Thursday, December 10, 2015

Wetumpka Depot: "Radio T.B.S."

To end their 35th Season, the Wetumpka Depot Players are re-mounting a production of Radio T.B.S. that they first produced in 2002. Directed by Tom Salter, Mark Landon Smith's comedy has a cast of ten women, each one more eccentrically low-brow than the next, and whose intertwining escapades stretch credibility no matter how their caricatured personalities register to audience delight as familiar.

The action is set at the Luna Del Mar Trailer Park where Vesta Poteet [Cindy Veasey] and Dixie Mandrell [Janice Hancock] run the on-site radio station and broadcast local gossip, announcing early on that the annual Miss Manatee beauty contest will be shortly followed by this year's Nativity Pageant whose theme is "Jesus and Elvis: a Tribute to the Kings." -- What follows is inevitably linked to the play's title, the "T.B.S." standing for "Trailer Park Broadcasting Scandals".

Vesta and Dixie follow Missy Goode [Carol Majors] on a road trip to Graceland with her unseen monster granddaughter in tow. -- Mary Eunice Wheaton [Cindy Beasley], the trailer park's self-appointed morality enforcer, whose dictatorial behavior finds fault with just about everything, is crusading to evict Imogene Hurst [Sonja Cannon], a bohemian outsider whose lifestyle infuriates Mary Eunice. But weather girl Harlene Akers [Hannah Meherg] is the only one who shows a bit of gumption against Mary Eunice's petition, and befriends Imogene.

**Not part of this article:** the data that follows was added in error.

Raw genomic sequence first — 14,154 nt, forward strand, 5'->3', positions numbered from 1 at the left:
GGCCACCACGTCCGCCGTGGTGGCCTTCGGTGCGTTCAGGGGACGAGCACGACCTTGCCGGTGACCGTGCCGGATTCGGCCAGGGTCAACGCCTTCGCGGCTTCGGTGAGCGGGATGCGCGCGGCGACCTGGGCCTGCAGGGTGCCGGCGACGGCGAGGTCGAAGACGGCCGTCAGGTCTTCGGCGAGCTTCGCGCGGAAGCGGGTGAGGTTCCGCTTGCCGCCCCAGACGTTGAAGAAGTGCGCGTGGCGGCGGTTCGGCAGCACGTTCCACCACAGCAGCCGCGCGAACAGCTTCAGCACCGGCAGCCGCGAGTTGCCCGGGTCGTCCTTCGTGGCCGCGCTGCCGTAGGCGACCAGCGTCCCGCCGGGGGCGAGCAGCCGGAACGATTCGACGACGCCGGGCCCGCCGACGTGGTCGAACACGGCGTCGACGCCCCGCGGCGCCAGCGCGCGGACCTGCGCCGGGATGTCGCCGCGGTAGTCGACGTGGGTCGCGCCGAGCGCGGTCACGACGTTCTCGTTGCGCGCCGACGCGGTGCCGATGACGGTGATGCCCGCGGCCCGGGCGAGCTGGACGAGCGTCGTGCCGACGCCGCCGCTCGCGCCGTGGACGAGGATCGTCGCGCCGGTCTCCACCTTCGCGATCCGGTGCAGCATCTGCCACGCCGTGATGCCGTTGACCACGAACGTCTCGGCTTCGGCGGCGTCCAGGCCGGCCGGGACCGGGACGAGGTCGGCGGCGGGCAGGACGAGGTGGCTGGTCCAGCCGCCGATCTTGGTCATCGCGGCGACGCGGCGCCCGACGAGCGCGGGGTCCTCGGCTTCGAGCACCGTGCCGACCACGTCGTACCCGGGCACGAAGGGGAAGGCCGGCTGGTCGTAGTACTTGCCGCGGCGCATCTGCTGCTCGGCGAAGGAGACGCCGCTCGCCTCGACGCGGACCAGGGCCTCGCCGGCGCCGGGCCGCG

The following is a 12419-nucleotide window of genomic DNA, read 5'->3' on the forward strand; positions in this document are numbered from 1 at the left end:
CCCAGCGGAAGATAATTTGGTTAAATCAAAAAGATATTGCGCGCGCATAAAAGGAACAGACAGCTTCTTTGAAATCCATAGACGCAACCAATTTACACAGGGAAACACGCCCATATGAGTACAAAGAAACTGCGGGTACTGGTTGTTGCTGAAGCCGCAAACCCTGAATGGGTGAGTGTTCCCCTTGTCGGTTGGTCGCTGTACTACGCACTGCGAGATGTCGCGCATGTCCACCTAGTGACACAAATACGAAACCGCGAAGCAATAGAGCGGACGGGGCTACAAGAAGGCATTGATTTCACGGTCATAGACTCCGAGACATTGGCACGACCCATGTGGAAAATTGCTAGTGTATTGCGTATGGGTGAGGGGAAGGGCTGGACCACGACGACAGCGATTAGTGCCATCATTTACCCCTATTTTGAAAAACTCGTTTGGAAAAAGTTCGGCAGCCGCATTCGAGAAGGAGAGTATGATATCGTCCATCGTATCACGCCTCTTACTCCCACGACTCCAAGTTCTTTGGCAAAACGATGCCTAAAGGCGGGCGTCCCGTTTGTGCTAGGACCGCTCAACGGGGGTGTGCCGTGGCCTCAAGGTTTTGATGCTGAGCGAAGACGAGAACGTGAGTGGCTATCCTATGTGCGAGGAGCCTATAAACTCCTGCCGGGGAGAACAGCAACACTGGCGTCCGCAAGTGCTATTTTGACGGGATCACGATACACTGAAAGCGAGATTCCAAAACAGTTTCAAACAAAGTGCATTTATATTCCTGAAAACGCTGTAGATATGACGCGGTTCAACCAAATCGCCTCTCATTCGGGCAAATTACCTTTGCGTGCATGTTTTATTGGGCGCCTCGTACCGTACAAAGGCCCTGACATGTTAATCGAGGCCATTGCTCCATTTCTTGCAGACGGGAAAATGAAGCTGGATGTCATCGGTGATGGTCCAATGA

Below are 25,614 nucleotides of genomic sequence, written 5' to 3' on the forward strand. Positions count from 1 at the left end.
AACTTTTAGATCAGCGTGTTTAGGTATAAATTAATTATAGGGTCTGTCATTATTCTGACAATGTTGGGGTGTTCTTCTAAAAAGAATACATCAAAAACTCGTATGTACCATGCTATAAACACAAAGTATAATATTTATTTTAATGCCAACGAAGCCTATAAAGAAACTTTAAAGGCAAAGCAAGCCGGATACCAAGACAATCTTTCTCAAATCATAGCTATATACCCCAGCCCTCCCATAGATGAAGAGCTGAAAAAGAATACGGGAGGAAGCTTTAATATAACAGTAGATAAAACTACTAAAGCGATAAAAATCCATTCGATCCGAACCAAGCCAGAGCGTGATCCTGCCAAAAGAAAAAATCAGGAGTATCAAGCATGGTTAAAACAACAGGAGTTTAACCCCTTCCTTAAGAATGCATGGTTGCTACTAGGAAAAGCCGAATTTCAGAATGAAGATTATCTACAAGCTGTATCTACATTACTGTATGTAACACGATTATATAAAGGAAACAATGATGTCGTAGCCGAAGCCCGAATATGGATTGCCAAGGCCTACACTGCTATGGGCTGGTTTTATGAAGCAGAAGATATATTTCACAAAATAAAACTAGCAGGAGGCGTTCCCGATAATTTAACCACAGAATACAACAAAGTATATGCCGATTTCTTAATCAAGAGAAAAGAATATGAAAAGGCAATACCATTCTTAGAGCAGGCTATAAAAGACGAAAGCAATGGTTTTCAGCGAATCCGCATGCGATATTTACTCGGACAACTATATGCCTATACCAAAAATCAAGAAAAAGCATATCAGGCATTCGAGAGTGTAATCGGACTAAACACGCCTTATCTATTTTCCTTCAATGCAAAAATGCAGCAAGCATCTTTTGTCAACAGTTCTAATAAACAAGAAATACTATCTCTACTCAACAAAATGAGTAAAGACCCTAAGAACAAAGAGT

Pauline Felts [Sally Blackwell] coerces her unwilling daughter Mayola [Ashlee Lassiter] to enter the Miss Manatee contest, and conscripts local charm school maven Alveeta McClay [Charlotte Henderson] to mold Mayola into a presentable candidate for the pageant.

Madge Husky [Judy Savage] opens her home's Elvis shrine for a tour, the chief item being a pork chop that resembles Elvis in profile.

This all plays out in two acts running two hours and twenty minutes; and while the admirable cast are to be commended for their excellent ensemble acting and for presenting their characters' foibles and eccentricities with complete commitment, Smith's script could benefit from judicious editing. Each scene simply goes on at such repetitive length that the jokes become predictable and lose their intended punch. -- Most of the laughs come from the inventive antics of these gifted actors, whether it is, for example, Ms. Veasey's vivacity as Vesta, Ms. Lassiter's dead-pan boredom as the misfit Mayola, or Ms. Henderson's unflappably charming Alveeta.

With garish costumes and tacky set pieces to complement the script's bizarre story and characters, the Christmas Season might never be the same.